I'm glad to sign on to whatever you like, or write whatever you like ... I'm grateful for this opportunity and promise a solid return on the investment.
The New York Times has published a fascinating article on the scandal surrounding Monsanto and Kevin Folta, the chairman of the horticultural sciences department at the University of Florida.
Monsanto executives recruited Dr. Folta, a molecular biologist, in the spring of 2013 after they read a blog post he had written defending the biotech industry.
According to the NYT, Monsanto and its industry partners have "passed out an undisclosed amount in special grants to scientists", including Folta, "to help with 'biotechnology outreach' and to travel around the country to defend genetically modified foods."
Folta was revealed by Freedom of Information requests to have accepted $25,000 from Monsanto, even though he had repeatedly denied having any Monsanto funding.
A damning string of emails, released as a result of the Freedom of Information requests, have been posted online by the New York Times, with a commentary by the NYT editors. Many of the emails are between Kevin Folta and Monsanto or other industry and PR players.
Monsanto's actions in its alliance with the Grocery Manufacturers Association and the Biotechnology Industry Organization are revealed in thousands of emails requested by the nonprofit campaign group US Right to Know, which is funded by the organic foods sector.
'I'm ready to write whatever you like'
The emails show Folta as an eager partner in a cosy relationship with Monsanto. In November 2013 Folta sent an email to employees of the PR firm Ketchum, which runs the pro-GMO website, GMO Answers, for its client, the Council for Biotechnology.
Regarding an upcoming meeting with the rest of the GMO Answers team, Folta wrote: "Tell them I'm a friend of Ketchum". In 2014 Folta wrote to a Monsanto manager: "I'm glad to sign on to whatever you like, or write whatever you like."
After Monsanto agreed to Folta's funding bid for $25,000 for a pro-GMO communications programme, Folta wrote to a Monsanto executive, "I'm grateful for this opportunity and promise a solid return on the investment."
Another Monsanto executive called the Folta deal "a great 3rd-party approach to developing the advocacy that we're looking to develop." The 'third party PR technique' is when industry places its messages in the mouths of supposedly independent third parties, such as scientists and doctors, because the public are more likely to trust them.
Folta claimed to be open about funding
Folta has repeatedly claimed that he was open about his funding arrangements. For example, early this year he wrote, "The bottom line is that my university operates under the Sunshine Law. Emails are public information, just like my funding, my salary, my cholesterol levels, and everything else about me."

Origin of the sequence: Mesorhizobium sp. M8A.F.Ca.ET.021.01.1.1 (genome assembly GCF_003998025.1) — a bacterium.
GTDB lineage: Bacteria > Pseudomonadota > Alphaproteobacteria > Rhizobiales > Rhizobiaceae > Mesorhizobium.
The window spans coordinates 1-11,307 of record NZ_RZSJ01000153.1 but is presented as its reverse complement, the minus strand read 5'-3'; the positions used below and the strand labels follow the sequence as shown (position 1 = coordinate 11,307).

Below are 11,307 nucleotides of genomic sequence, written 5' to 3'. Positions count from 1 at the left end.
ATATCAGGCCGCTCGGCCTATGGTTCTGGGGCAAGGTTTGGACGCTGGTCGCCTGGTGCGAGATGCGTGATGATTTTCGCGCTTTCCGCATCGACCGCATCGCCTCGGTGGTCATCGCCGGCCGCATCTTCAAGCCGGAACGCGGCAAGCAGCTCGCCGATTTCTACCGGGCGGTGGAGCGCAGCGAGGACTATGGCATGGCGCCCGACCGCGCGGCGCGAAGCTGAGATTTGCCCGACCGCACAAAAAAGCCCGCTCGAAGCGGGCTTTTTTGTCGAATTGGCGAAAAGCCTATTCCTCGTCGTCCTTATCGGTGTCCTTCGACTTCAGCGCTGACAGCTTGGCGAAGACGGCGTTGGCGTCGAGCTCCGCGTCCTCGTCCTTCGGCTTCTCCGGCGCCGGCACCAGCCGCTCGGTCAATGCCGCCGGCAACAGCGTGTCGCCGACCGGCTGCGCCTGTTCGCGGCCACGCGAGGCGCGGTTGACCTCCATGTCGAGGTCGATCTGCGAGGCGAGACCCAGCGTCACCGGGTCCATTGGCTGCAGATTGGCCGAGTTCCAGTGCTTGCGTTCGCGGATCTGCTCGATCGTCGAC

And in response to online speculation from critics about his funding sources, he wrote: "Hey guys, you know you could just reach out and ask ... always glad to talk about such things. My research has been funded 100% by public sources, except for a small amount we get for strawberry research, mostly molecular marker development that helps our breeding program pyramid flavor-related genes via traditional breeding. No Monsanto."
But while the $25,000 Folta got from Monsanto was for outreach and not research, he was anything but open about it. On page 104 of the newly released emails, you can see Folta apparently trying to hide Monsanto's $25,000 grant so that it is not "publicly noted".
Among his outreach work for the GMO industry, Folta answered questions on GMOs for pro-GMO website GMO Answers. Ketchum, the PR agency that runs the site, provided canned answers for Folta to repeat for the reading public.
Folta had previously said of Ketchum's pre-prepared points in an article published in Nature, "I don't know if I used them, modified them or what ...".
But the email string published by the NYT remedies Folta's memory failure. The NYT's editors note: "Dr. Folta was encouraged to make any changes he wanted, but he largely stuck with the script." Two examples, in which Folta regurgitated Ketchum's responses, are provided.
Finally, it should be noted that while the NYT tries to draw an equivalence between Folta taking money from Monsanto and Dr Charles Benbrook being funded by the organic industry, the two are not comparable.
Benbrook never denied being funded by, or having a relationship with, the organic industry. But Folta repeatedly denied his Monsanto links.
According to the NYT, Folta is "among the most aggressive and prolific biotech proponents, although until his emails were released last month, he had not publicly acknowledged the extent of his ties to Monsanto."
Claire Robinson is an editor at GMWatch.
This article was originally published by GMWatch and contains some additional reporting by The Ecologist.
More: 'GMOs and the puppetmasters of accademia - what the New York Times left out' by Dr Jonathan Latham.